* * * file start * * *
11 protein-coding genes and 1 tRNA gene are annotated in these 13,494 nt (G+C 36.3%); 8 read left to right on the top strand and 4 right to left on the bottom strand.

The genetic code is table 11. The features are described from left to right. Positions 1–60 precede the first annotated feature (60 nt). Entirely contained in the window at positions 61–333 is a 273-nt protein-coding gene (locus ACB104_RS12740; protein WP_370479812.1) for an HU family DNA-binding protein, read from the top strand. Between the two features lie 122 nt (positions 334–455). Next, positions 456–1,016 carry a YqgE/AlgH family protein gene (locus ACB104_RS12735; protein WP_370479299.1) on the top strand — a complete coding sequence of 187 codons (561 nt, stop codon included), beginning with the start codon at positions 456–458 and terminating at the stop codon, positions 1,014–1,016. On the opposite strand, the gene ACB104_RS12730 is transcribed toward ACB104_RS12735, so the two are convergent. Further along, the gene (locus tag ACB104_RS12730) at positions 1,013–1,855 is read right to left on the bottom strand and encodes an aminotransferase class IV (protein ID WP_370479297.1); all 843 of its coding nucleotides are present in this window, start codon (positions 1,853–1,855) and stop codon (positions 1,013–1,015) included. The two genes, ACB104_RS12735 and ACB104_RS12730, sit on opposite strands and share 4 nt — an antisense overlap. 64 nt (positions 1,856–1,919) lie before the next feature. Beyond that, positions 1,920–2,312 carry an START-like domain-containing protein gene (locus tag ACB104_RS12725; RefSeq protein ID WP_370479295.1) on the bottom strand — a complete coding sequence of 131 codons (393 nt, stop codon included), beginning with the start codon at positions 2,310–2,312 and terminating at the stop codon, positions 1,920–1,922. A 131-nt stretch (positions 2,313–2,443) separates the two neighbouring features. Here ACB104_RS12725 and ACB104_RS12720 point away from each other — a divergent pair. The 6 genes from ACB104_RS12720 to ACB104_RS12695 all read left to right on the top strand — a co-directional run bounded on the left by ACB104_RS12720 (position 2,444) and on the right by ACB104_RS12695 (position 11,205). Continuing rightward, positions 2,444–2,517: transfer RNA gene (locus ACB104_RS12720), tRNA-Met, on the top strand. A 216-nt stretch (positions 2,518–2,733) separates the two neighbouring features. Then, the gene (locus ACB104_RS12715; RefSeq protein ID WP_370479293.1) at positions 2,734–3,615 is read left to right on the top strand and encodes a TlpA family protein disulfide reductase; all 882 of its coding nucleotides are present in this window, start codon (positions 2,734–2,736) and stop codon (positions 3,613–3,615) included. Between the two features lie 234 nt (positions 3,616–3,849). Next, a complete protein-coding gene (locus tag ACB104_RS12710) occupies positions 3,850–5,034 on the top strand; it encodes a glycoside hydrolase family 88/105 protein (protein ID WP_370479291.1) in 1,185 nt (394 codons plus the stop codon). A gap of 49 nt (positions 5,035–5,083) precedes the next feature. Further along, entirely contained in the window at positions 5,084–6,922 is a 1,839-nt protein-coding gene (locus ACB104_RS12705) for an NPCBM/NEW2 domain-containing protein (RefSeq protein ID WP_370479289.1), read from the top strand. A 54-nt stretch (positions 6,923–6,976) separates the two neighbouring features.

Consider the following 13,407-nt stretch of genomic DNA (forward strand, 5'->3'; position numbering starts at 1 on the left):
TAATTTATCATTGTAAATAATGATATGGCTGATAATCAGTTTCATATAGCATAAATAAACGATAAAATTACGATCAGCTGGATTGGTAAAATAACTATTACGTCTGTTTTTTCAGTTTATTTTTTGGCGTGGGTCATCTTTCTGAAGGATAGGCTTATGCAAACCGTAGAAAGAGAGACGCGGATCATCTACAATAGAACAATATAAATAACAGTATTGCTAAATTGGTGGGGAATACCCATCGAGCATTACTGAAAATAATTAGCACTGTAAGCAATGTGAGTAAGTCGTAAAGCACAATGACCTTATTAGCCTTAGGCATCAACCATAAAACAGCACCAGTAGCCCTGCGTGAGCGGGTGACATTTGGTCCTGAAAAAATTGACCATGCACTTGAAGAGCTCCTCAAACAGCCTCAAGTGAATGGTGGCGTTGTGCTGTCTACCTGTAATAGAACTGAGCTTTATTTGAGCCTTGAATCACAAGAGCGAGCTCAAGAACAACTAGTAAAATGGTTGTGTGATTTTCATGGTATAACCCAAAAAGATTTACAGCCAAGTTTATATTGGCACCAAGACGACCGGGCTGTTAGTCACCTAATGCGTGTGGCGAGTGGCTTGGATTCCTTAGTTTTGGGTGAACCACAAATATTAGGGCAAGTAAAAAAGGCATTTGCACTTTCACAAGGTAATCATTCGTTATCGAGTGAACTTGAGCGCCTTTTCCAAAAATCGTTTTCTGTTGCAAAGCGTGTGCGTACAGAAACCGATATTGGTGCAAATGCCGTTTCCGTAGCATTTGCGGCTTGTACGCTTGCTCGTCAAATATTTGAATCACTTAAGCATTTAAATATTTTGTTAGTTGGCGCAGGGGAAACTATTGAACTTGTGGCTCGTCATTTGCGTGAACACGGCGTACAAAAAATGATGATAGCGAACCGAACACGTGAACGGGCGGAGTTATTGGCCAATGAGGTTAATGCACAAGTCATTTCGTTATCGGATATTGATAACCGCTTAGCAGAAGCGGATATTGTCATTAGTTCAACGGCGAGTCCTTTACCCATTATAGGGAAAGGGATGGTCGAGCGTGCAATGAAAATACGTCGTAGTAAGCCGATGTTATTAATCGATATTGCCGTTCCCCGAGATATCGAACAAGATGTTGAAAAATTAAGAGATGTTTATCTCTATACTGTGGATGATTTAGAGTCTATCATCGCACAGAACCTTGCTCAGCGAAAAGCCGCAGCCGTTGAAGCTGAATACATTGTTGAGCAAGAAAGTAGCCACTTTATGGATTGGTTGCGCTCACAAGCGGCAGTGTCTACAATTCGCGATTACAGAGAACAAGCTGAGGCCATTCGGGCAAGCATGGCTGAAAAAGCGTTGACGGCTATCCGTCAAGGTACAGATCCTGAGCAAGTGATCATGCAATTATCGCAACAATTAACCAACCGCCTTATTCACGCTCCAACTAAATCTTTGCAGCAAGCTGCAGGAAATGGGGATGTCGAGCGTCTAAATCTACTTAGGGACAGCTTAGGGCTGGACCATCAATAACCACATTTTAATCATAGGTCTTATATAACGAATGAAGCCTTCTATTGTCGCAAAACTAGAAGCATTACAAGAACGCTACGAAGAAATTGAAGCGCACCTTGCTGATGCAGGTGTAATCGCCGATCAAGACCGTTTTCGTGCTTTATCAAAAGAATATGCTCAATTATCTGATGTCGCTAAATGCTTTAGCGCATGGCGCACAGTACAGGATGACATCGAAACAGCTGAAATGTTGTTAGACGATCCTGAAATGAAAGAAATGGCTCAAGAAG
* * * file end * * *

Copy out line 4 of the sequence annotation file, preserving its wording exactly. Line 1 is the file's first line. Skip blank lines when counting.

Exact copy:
TAATTTATCATTGTAAATAATGATATGGCTGATAATCAGTTTCATATAGCATAAATAAACGATAAAATTACGATCAGCTGGATTGGTAAAATAACTATTACGTCTGTTTTTTCAGTTTATTTTTTGGCGTGGGTCATCTTTCTGAAGGATAGGCTTATGCAAACCGTAGAAAGAGAGACGCGGATCATCTACAATAGAACAATATAAATAACAGTATTGCTAAATTGGTGGGGAATACCCATCGAGCATTACTGAAAATAATTAGCACTGTAAGCAATGTGAGTAAGTCGTAAAGCACAATGACCTTATTAGCCTTAGGCATCAACCATAAAACAGCACCAGTAGCCCTGCGTGAGCGGGTGACATTTGGTCCTGAAAAAATTGACCATGCACTTGAAGAGCTCCTCAAACAGCCTCAAGTGAATGGTGGCGTTGTGCTGTCTACCTGTAATAGAACTGAGCTTTATTTGAGCCTTGAATCACAAGAGCGAGCTCAAGAACAACTAGTAAAATGGTTGTGTGATTTTCATGGTATAACCCAAAAAGATTTACAGCCAAGTTTATATTGGCACCAAGACGACCGGGCTGTTAGTCACCTAATGCGTGTGGCGAGTGGCTTGGATTCCTTAGTTTTGGGTGAACCACAAATATTAGGGCAAGTAAAAAAGGCATTTGCACTTTCACAAGGTAATCATTCGTTATCGAGTGAACTTGAGCGCCTTTTCCAAAAATCGTTTTCTGTTGCAAAGCGTGTGCGTACAGAAACCGATATTGGTGCAAATGCCGTTTCCGTAGCATTTGCGGCTTGTACGCTTGCTCGTCAAATATTTGAATCACTTAAGCATTTAAATATTTTGTTAGTTGGCGCAGGGGAAACTATTGAACTTGTGGCTCGTCATTTGCGTGAACACGGCGTACAAAAAATGATGATAGCGAACCGAACACGTGAACGGGCGGAGTTATTGGCCAATGAGGTTAATGCACAAGTCATTTCGTTATCGGATATTGATAACCGCTTAGCAGAAGCGGATATTGTCATTAGTTCAACGGCGAGTCCTTTACCCATTATAGGGAAAGGGATGGTCGAGCGTGCAATGAAAATACGTCGTAGTAAGCCGATGTTATTAATCGATATTGCCGTTCCCCGAGATATCGAACAAGATGTTGAAAAATTAAGAGATGTTTATCTCTATACTGTGGATGATTTAGAGTCTATCATCGCACAGAACCTTGCTCAGCGAAAAGCCGCAGCCGTTGAAGCTGAATACATTGTTGAGCAAGAAAGTAGCCACTTTATGGATTGGTTGCGCTCACAAGCGGCAGTGTCTACAATTCGCGATTACAGAGAACAAGCTGAGGCCATTCGGGCAAGCATGGCTGAAAAAGCGTTGACGGCTATCCGTCAAGGTACAGATCCTGAGCAAGTGATCATGCAATTATCGCAACAATTAACCAACCGCCTTATTCACGCTCCAACTAAATCTTTGCAGCAAGCTGCAGGAAATGGGGATGTCGAGCGTCTAAATCTACTTAGGGACAGCTTAGGGCTGGACCATCAATAACCACATTTTAATCATAGGTCTTATATAACGAATGAAGCCTTCTATTGTCGCAAAACTAGAAGCATTACAAGAACGCTACGAAGAAATTGAAGCGCACCTTGCTGATGCAGGTGTAATCGCCGATCAAGACCGTTTTCGTGCTTTATCAAAAGAATATGCTCAATTATCTGATGTCGCTAAATGCTTTAGCGCATGGCGCACAGTACAGGATGACATCGAAACAGCTGAAATGTTGTTAGACGATCCTGAAATGAAAGAAATGGCTCAAGAAG